I made a dinner reservation for six for some colleagues and myself, and then sent an email to one of my colleagues, who sent out an announcement giving the name and address of the restaurant. So far, so good.
A few minutes later this colleague sent out a second announcement to the group. He explained that I had sent him a second email to tell him that I had meant the restaurant’s other address.
Which was odd for two reasons. For one, the restaurant has no other address. For another, I had never sent him a second email.
After several confused emails back and forth with screen-shot attachments, I figured out that his Outlook program was the culprit. The word “reservation” in my email to him had triggered a bot which took it upon itself to create a calendar invite, including name and address for the restaurant.
The email also said “Accepted on 1/2/29”, which means it thought it was being sent from the future.
Other than that telling detail, the email was worded in such a way that my colleague thought I had generated it. Oh, and also, Outlook got the address of the restaurant wrong. Much hilarity ensued.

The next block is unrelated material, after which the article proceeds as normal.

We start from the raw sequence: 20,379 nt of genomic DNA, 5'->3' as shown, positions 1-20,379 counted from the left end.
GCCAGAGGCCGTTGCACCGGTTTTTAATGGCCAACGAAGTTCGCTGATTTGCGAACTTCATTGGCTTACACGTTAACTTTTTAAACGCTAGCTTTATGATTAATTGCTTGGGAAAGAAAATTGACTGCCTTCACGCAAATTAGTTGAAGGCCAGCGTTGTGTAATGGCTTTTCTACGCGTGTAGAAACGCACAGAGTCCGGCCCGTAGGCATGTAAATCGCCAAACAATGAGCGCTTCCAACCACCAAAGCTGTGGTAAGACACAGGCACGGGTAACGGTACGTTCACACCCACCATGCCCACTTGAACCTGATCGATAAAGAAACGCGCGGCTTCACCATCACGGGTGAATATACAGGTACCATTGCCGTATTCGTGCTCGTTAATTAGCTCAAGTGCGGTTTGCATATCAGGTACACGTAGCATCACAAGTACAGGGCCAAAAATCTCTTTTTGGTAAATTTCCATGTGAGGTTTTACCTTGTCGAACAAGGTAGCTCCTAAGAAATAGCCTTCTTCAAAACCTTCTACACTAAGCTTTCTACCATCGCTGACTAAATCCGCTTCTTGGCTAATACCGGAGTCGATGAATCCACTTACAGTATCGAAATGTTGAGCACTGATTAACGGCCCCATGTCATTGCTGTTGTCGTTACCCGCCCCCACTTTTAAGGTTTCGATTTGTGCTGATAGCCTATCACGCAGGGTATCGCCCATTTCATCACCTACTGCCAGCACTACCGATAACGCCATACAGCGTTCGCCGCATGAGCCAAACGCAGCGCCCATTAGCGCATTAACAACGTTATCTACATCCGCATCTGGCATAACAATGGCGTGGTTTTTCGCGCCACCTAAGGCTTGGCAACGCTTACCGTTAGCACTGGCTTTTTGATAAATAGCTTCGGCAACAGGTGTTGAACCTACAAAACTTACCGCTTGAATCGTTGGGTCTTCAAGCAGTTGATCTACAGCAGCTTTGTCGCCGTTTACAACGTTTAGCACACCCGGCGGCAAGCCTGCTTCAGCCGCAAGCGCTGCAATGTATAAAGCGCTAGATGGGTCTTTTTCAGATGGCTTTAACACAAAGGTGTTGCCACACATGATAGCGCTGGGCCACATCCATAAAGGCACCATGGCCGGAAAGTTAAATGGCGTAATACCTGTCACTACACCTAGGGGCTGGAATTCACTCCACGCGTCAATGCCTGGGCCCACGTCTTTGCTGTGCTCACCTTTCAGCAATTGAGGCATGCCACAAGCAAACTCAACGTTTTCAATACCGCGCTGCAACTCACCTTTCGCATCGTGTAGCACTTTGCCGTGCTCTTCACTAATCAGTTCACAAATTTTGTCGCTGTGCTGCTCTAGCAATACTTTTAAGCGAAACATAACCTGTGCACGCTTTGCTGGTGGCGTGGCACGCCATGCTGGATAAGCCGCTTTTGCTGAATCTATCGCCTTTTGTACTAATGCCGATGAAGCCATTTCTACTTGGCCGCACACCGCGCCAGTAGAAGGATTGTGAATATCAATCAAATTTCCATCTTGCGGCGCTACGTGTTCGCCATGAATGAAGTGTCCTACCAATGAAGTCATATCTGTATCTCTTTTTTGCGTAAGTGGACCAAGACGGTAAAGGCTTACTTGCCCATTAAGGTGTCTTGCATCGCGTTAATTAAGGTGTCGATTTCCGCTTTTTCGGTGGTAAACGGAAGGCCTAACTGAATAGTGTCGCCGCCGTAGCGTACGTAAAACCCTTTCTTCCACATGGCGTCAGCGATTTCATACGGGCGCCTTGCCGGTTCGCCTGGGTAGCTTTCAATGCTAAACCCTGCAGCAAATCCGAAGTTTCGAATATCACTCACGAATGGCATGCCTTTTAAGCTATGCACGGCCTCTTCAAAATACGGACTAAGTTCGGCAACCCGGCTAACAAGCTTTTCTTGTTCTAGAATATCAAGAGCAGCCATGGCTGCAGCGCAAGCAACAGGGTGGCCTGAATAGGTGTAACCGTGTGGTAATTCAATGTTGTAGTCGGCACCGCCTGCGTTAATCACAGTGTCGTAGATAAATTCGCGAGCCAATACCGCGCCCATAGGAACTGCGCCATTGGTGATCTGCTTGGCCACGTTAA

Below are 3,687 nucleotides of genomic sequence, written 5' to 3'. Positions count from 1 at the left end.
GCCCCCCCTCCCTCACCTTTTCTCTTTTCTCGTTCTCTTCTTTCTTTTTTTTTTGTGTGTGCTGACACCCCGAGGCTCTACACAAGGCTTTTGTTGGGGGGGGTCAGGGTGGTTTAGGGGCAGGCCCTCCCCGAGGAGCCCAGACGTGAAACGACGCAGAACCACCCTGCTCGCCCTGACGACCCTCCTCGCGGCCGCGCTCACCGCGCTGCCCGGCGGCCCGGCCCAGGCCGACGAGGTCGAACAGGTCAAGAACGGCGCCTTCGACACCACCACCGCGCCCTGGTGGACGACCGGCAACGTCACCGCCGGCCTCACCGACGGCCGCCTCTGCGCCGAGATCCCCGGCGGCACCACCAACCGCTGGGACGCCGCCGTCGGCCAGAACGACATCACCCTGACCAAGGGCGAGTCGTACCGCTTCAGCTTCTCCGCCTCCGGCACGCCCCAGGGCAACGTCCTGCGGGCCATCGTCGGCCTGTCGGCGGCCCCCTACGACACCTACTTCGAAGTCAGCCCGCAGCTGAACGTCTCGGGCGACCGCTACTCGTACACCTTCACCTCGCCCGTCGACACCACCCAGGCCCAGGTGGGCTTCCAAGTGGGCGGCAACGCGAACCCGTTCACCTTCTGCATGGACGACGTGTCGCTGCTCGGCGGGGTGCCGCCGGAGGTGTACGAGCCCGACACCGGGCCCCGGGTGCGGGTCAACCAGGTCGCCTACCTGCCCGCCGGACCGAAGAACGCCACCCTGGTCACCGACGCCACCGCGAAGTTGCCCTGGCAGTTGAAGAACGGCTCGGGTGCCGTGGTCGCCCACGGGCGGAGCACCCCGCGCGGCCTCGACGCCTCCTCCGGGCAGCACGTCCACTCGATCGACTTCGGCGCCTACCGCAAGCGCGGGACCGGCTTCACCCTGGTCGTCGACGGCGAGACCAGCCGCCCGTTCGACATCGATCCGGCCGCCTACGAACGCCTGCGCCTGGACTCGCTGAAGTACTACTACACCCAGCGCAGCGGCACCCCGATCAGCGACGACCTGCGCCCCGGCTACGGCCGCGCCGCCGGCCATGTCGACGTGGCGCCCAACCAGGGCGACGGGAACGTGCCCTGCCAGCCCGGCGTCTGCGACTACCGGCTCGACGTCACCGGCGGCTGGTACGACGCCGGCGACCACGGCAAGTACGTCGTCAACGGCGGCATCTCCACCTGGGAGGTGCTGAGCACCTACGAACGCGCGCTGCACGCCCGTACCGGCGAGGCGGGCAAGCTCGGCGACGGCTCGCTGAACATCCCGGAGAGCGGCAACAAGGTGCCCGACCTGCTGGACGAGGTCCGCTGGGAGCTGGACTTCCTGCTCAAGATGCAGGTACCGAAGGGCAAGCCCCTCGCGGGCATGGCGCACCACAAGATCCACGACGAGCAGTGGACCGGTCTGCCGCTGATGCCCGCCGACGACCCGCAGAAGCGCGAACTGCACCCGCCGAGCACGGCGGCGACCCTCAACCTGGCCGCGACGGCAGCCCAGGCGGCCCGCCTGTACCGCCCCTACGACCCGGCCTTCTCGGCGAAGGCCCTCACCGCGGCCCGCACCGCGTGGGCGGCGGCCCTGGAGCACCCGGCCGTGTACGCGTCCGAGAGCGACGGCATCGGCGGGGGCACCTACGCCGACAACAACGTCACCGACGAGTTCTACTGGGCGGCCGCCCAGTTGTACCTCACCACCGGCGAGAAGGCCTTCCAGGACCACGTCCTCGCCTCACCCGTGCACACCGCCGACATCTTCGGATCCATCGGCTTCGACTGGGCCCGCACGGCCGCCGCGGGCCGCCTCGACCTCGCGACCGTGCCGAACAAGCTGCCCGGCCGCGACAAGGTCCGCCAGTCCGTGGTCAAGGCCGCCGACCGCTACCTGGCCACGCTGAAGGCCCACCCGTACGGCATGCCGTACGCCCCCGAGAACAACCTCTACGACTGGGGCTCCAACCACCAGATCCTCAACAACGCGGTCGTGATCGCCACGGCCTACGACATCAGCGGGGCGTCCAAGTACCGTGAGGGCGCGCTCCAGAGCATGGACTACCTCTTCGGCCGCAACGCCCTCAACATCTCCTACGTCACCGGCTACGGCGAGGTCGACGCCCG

I did eventually figure out from a Web search that the wrong address was a long ago former location for this restaurant. The few sites on-line that even still know about that old location (like Yelp) list it as NOW CLOSED.
I wonder how many false automatic notifications are sent out every day by Outlook. And how many people who receive those emails think they were sent by a real person, and act on them accordingly?
At what point does Office become “The Office”?
Maybe this is all a secret plot by Skynet to prepare us for judgement day. After all, that email did come from 2029…